From the Inside Flap
“The Declaration of the Rights of Man and the Citizen of 1789” is the French Revolution’s best known utterance. By 1789, to be sure, England looked proudly back to the Magna Carta, the Petition of Right, and a bill of rights, and even the young American Declaration of Independence and the individual states’ various declarations and bills of rights preceded the French Declaration. But the French deputies of the National Assembly tried hard, in the words of one of their number, not to receive lessons from others but rather “to give them” to the rest of the world, to proclaim not the rights of Frenchmen, but those “for all times and nations.”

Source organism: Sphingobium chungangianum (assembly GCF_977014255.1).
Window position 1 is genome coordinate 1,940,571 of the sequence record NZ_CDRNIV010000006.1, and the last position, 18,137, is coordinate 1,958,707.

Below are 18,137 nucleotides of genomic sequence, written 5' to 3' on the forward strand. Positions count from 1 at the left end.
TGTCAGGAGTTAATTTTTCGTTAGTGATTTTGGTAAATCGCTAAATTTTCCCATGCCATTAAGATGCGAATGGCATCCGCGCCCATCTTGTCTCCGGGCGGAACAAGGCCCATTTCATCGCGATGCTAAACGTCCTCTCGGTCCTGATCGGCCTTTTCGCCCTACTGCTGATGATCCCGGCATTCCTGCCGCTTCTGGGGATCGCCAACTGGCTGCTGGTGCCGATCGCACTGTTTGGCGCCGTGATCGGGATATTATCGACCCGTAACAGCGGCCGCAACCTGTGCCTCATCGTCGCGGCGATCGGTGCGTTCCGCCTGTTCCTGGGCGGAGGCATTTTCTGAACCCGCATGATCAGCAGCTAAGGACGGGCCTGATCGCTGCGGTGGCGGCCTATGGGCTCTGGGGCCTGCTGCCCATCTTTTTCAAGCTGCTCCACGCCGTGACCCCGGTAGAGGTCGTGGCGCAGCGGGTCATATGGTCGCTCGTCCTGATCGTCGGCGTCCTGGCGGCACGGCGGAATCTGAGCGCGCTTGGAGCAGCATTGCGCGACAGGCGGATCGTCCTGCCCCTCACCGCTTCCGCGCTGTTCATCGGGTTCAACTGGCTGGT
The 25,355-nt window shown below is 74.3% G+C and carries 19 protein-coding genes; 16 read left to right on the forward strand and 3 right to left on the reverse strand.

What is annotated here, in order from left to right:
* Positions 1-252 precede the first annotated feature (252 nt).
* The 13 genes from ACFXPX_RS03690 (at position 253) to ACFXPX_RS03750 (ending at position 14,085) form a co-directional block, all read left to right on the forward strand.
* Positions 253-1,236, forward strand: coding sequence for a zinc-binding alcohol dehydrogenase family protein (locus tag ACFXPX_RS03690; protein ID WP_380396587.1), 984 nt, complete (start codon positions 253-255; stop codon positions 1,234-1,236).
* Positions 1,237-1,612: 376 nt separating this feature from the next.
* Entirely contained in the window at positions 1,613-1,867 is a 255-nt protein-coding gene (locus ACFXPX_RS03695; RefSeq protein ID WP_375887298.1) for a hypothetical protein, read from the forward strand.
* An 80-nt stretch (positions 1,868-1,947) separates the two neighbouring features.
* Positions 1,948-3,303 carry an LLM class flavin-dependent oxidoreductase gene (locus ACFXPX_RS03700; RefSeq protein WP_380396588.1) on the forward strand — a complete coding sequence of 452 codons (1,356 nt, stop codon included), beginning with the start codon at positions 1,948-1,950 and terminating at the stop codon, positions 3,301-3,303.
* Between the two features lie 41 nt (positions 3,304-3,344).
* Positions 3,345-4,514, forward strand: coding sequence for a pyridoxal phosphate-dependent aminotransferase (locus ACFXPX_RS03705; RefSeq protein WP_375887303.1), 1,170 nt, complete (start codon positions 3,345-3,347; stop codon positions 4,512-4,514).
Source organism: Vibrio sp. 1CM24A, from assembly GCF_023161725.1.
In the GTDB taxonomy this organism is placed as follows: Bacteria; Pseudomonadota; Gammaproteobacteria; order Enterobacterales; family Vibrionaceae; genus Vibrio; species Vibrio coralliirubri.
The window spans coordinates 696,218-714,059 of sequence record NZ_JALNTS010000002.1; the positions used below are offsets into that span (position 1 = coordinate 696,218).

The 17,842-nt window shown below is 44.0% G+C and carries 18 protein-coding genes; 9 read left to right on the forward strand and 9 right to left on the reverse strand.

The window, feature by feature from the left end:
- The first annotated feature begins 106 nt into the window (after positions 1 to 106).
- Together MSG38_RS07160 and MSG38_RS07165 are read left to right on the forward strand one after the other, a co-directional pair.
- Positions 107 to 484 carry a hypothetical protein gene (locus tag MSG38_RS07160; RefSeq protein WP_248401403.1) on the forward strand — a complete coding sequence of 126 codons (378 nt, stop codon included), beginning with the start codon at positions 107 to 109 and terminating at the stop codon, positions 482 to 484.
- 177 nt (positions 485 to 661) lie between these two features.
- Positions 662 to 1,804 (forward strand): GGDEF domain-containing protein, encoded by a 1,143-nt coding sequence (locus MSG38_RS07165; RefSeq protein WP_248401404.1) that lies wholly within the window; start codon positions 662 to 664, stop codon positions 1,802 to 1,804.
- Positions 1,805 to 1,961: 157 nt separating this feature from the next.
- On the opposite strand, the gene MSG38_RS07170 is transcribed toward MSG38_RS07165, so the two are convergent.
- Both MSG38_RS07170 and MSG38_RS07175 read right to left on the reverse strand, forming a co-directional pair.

The chapters in this book treat mainly the origins of the Declaration in the political thought and practice of the preceding three centuries that Tocqueville designated the “Old Regime.” Among the topics covered are privileged corporations; the events of the three months preceding the Declaration; blacks, Jews, and women; the Assembly’s debates on the Declaration; the influence of sixteenth-century notions of sovereignty and the separation of powers; the rights of the accused in legal practices and political trials from 1716 to 1789; the natural rights to freedom of religion; and the monarchy’s “feudal” exploitation of the royal domain.